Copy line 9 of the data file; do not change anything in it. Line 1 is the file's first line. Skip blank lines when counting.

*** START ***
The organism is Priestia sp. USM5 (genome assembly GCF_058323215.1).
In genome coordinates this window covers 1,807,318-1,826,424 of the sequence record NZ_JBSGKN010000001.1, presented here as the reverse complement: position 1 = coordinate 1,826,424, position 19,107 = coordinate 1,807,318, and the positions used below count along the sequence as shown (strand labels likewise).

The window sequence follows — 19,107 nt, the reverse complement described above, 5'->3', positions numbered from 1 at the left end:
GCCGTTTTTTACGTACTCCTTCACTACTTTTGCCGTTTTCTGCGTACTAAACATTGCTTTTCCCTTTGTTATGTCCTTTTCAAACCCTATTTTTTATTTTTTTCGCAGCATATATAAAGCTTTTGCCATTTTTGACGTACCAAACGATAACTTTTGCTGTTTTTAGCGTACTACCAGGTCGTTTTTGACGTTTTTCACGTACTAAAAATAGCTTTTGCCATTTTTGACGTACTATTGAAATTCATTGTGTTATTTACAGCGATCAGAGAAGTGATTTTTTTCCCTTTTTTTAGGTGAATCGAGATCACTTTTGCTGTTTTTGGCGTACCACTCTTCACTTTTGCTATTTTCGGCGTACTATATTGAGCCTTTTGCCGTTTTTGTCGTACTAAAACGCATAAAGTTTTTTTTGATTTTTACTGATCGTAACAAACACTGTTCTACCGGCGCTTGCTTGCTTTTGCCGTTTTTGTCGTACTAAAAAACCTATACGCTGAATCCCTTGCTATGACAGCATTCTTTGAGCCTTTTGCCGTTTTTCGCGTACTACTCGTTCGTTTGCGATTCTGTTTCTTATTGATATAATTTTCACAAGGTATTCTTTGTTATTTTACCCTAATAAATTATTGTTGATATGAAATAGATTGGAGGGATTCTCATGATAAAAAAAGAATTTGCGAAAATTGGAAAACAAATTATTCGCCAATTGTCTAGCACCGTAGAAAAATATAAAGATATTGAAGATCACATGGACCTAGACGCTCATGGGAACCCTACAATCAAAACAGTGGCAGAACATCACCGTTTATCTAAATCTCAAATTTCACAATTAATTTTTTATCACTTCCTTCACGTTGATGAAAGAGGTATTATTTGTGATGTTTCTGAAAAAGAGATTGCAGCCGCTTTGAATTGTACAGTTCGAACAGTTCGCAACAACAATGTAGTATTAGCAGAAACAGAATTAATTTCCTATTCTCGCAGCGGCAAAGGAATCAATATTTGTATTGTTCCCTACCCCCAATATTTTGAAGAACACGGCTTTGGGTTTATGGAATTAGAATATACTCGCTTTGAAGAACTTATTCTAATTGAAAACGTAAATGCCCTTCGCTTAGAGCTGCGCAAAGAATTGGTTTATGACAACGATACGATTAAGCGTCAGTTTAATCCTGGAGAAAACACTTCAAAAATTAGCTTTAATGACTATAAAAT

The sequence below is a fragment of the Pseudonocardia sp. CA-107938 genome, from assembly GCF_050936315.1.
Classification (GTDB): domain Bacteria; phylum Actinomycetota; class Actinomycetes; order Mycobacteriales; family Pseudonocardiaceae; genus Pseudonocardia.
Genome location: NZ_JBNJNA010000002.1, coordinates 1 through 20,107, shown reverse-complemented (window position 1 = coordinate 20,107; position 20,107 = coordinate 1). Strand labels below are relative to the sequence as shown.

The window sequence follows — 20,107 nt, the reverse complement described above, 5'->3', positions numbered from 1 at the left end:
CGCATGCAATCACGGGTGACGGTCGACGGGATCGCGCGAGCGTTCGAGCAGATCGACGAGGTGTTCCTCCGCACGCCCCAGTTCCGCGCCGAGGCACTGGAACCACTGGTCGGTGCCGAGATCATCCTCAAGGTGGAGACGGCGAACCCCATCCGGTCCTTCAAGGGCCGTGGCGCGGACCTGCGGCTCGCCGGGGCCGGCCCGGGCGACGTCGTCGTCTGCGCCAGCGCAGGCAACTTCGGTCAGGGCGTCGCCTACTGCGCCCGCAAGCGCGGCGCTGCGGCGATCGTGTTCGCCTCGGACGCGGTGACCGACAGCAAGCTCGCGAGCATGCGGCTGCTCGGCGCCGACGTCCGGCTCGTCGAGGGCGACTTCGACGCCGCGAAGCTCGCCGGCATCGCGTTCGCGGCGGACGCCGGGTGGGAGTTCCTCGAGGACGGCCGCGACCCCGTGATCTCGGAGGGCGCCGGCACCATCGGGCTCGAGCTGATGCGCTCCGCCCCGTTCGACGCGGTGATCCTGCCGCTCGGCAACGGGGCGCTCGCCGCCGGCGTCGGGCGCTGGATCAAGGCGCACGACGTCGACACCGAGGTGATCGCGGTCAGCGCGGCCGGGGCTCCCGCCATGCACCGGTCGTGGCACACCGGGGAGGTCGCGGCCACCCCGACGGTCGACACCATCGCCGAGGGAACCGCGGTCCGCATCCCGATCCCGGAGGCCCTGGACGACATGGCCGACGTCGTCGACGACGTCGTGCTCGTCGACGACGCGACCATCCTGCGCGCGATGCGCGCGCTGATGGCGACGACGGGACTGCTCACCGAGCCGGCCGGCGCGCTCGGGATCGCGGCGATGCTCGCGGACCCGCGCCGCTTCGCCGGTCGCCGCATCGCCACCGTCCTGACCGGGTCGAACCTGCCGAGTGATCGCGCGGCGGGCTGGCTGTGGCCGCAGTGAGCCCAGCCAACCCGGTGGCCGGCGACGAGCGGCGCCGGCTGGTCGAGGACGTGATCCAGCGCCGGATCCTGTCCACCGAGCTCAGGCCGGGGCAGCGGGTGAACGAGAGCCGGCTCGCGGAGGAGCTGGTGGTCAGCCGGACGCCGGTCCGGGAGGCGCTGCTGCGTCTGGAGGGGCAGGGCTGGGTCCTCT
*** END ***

CGCATGCAATCACGGGTGACGGTCGACGGGATCGCGCGAGCGTTCGAGCAGATCGACGAGGTGTTCCTCCGCACGCCCCAGTTCCGCGCCGAGGCACTGGAACCACTGGTCGGTGCCGAGATCATCCTCAAGGTGGAGACGGCGAACCCCATCCGGTCCTTCAAGGGCCGTGGCGCGGACCTGCGGCTCGCCGGGGCCGGCCCGGGCGACGTCGTCGTCTGCGCCAGCGCAGGCAACTTCGGTCAGGGCGTCGCCTACTGCGCCCGCAAGCGCGGCGCTGCGGCGATCGTGTTCGCCTCGGACGCGGTGACCGACAGCAAGCTCGCGAGCATGCGGCTGCTCGGCGCCGACGTCCGGCTCGTCGAGGGCGACTTCGACGCCGCGAAGCTCGCCGGCATCGCGTTCGCGGCGGACGCCGGGTGGGAGTTCCTCGAGGACGGCCGCGACCCCGTGATCTCGGAGGGCGCCGGCACCATCGGGCTCGAGCTGATGCGCTCCGCCCCGTTCGACGCGGTGATCCTGCCGCTCGGCAACGGGGCGCTCGCCGCCGGCGTCGGGCGCTGGATCAAGGCGCACGACGTCGACACCGAGGTGATCGCGGTCAGCGCGGCCGGGGCTCCCGCCATGCACCGGTCGTGGCACACCGGGGAGGTCGCGGCCACCCCGACGGTCGACACCATCGCCGAGGGAACCGCGGTCCGCATCCCGATCCCGGAGGCCCTGGACGACATGGCCGACGTCGTCGACGACGTCGTGCTCGTCGACGACGCGACCATCCTGCGCGCGATGCGCGCGCTGATGGCGACGACGGGACTGCTCACCGAGCCGGCCGGCGCGCTCGGGATCGCGGCGATGCTCGCGGACCCGCGCCGCTTCGCCGGTCGCCGCATCGCCACCGTCCTGACCGGGTCGAACCTGCCGAGTGATCGCGCGGCGGGCTGGCTGTGGCCGCAGTGAGCCCAGCCAACCCGGTGGCCGGCGACGAGCGGCGCCGGCTGGTCGAGGACGTGATCCAGCGCCGGATCCTGTCCACCGAGCTCAGGCCGGGGCAGCGGGTGAACGAGAGCCGGCTCGCGGAGGAGCTGGTGGTCAGCCGGACGCCGGTCCGGGAGGCGCTGCTGCGTCTGGAGGGGCAGGGCTGGGTCCTCT